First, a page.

We’re just as much bacteria as we are human. Some studies even suggest that our body contains more microbes than it does actual cells. In fact, when we combine the billions of these tiny organisms (also known as “germs”) living off our bodies, they add up to about the same weight as our brains.
By that logic, dousing the house in antibacterial spray or smothering hands with antibacterial sanitizer is — loosely speaking — a bit anti-human. More and more, scientists are realizing that the human microbiome is closely tied to our overall health, and killing swaths of microbes may not be doing us any favors.
“We’re too clean for our own good,” Dr. John Y. Kao, an associate professor of medicine at the University of Michigan, said in a phone interview. “There was this time where we turned on the TV and all you see is, ‘Oh, look at what’s on your keyboard — all these microbes, ew.’ Now, academia is really trying to counter that propaganda.”
Over the last decade, there has been an explosion of studies about microbes and human health in the science world. That’s partly because the last few years have unlocked advanced, lower-cost DNA-sequencing methods for scientists, experts say.
“It’s a really hot field right now. Research is pouring out about it,” Ginger Hultin, a registered dietician and the spokesperson for the Academy of Nutrition and Dietetics, said in a phone interview. “I think it’s a trend that’s here to stay, and for really good reason.”
“We’re too clean for our own good.” — Dr. John Y. Kao
To put it in the words of one 2013 study, we’re living in “a new era in medical science,” where the “forgotten organ” — our gut microbiota — is garnering serious interest.
Research has so far shown that a poor or altered human microbiome is associated with inflammatory bowel syndrome, chronic diarrhea, stomach pains, gas, bloating, food allergies and more. Some are researching the connections between the human microbiome and autism, Alzheimer’s disease, depression, our immune system or our metabolism. So no, it’s not just about problems in the bathroom.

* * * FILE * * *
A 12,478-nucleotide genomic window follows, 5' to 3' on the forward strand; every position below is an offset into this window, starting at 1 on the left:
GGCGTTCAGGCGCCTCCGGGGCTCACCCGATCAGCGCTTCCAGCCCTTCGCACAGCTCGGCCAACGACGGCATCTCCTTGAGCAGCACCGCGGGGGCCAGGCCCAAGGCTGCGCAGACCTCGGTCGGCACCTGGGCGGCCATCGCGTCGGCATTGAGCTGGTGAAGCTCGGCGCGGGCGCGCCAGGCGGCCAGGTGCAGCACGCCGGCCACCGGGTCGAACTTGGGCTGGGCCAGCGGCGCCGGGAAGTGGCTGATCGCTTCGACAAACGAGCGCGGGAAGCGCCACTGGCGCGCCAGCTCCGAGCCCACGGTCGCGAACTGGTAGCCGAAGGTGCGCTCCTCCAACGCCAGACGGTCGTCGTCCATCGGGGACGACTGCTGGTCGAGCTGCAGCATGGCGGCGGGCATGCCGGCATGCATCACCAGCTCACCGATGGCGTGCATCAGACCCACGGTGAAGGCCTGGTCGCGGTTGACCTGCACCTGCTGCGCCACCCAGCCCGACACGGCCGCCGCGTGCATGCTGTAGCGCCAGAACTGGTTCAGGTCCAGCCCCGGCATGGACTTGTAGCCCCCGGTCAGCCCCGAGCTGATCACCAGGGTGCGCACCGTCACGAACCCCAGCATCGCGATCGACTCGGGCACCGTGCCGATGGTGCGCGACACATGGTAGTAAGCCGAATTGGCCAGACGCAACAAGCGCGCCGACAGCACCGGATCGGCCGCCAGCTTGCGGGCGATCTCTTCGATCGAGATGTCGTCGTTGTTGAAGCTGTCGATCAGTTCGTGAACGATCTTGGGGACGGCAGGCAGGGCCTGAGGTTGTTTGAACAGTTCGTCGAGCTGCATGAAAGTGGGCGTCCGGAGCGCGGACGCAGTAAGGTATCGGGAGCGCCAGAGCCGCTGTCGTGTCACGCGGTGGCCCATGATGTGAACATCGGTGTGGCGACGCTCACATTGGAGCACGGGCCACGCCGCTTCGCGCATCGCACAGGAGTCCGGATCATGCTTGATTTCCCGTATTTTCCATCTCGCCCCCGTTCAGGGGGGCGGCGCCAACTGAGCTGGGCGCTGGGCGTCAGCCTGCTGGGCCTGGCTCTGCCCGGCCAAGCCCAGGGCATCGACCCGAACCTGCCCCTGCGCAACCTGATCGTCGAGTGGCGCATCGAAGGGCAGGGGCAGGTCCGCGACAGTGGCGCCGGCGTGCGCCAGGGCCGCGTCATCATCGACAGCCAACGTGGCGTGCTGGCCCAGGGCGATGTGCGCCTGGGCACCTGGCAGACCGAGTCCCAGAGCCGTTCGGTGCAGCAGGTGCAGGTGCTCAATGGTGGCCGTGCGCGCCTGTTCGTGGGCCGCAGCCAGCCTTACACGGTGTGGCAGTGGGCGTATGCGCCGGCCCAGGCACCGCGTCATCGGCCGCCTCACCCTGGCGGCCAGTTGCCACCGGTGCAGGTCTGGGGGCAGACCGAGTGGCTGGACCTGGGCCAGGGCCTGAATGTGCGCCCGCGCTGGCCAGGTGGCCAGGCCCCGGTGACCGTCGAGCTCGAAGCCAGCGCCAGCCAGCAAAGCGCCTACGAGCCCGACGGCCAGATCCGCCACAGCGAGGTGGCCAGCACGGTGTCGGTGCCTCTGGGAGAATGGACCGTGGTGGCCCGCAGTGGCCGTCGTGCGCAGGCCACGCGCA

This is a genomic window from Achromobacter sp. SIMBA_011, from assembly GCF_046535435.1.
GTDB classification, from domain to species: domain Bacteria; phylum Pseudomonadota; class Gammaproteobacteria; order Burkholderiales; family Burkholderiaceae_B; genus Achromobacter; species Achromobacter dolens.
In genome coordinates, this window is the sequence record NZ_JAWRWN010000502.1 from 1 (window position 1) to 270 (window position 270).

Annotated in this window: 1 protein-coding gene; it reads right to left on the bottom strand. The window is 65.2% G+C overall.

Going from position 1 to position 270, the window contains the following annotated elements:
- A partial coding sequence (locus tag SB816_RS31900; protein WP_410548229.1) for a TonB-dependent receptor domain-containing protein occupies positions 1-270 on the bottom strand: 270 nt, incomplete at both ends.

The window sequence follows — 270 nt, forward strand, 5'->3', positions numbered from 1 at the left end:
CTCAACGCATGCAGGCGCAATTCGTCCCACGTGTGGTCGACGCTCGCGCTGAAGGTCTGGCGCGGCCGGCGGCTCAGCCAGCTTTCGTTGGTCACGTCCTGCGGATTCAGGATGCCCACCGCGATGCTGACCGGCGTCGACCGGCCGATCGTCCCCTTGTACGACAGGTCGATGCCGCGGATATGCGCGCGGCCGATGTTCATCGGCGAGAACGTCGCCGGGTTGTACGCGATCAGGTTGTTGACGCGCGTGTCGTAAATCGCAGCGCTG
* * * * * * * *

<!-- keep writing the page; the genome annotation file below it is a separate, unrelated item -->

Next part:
“It’s everything. Everything has been somewhat directly or indirectly linked to the human microbiome — even cancers,” Dr. Kwang Sik Kim, a professor of pediatrics at the Johns Hopkins University School of Medicine, said in a phone interview. “This is an exciting time, and [this research] is extremely important — only 10% of the human body is human. The other 90% are microbes.”
Your microbiome is hugely important, so stop killing what’s living in it.
Part of the reason we should care about microbiomes is, technically speaking, we are one. Microbiomes are environments where tiny organisms called microbes live, the word “microbes” encapsulating bacteria, viruses, fungi and more.
Basically, our gut is a robust, highly individual world of living species. There are an estimated 5 million different genes in the average human microbiome, and our experiences as infants determine which bacteria get introduced to our guts.
“[This research] is extremely important: Only 10% of the human body is human. The other 90% are microbes.” — Dr. Kwang Sik Kim
“After our first year, [the microbiome] has pretty much been stabilized for life,” Kao said. “So what happens in that first year is really important.”
We’re all born sterile — without gut bacteria — and then our roster sheet of encountered microbes begin populating our bodies. “Whether you’re breastfed or not, what you eat and everything you come in contact with from then on makes your unique microbiome,” Hultin said.